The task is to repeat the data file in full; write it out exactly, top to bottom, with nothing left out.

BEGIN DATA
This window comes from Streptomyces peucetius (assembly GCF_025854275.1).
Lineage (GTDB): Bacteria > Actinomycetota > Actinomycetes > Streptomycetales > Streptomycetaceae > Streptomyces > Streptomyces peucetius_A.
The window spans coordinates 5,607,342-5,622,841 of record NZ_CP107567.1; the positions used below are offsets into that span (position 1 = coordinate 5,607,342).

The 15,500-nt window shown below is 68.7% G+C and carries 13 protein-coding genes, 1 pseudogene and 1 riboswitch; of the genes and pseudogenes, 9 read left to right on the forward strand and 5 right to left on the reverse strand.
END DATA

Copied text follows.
This window comes from Streptomyces peucetius (assembly GCF_025854275.1).
Lineage (GTDB): Bacteria > Actinomycetota > Actinomycetes > Streptomycetales > Streptomycetaceae > Streptomyces > Streptomyces peucetius_A.
The window spans coordinates 5,607,342-5,622,841 of record NZ_CP107567.1; the positions used below are offsets into that span (position 1 = coordinate 5,607,342).

The 15,500-nt window shown below is 68.7% G+C and carries 13 protein-coding genes, 1 pseudogene and 1 riboswitch; of the genes and pseudogenes, 9 read left to right on the forward strand and 5 right to left on the reverse strand.